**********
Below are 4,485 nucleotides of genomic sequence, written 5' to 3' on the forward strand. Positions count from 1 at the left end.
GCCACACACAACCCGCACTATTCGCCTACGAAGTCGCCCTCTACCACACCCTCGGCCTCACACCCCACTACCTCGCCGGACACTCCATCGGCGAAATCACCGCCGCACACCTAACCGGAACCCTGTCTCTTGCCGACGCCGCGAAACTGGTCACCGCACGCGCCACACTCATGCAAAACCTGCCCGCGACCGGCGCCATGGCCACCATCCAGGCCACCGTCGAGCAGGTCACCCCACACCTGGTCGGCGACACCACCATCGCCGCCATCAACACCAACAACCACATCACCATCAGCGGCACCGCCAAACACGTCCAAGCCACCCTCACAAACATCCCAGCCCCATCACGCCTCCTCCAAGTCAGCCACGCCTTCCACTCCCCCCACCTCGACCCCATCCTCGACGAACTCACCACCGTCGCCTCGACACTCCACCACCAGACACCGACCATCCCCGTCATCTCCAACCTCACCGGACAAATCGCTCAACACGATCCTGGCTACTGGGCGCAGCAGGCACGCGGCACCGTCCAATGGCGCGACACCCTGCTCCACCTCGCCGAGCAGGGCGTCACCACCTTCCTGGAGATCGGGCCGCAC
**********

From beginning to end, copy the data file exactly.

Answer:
Below are 4,485 nucleotides of genomic sequence, written 5' to 3' on the forward strand. Positions count from 1 at the left end.
GCCACACACAACCCGCACTATTCGCCTACGAAGTCGCCCTCTACCACACCCTCGGCCTCACACCCCACTACCTCGCCGGACACTCCATCGGCGAAATCACCGCCGCACACCTAACCGGAACCCTGTCTCTTGCCGACGCCGCGAAACTGGTCACCGCACGCGCCACACTCATGCAAAACCTGCCCGCGACCGGCGCCATGGCCACCATCCAGGCCACCGTCGAGCAGGTCACCCCACACCTGGTCGGCGACACCACCATCGCCGCCATCAACACCAACAACCACATCACCATCAGCGGCACCGCCAAACACGTCCAAGCCACCCTCACAAACATCCCAGCCCCATCACGCCTCCTCCAAGTCAGCCACGCCTTCCACTCCCCCCACCTCGACCCCATCCTCGACGAACTCACCACCGTCGCCTCGACACTCCACCACCAGACACCGACCATCCCCGTCATCTCCAACCTCACCGGACAAATCGCTCAACACGATCCTGGCTACTGGGCGCAGCAGGCACGCGGCACCGTCCAATGGCGCGACACCCTGCTCCACCTCGCCGAGCAGGGCGTCACCACCTTCCTGGAGATCGGGCCGCAC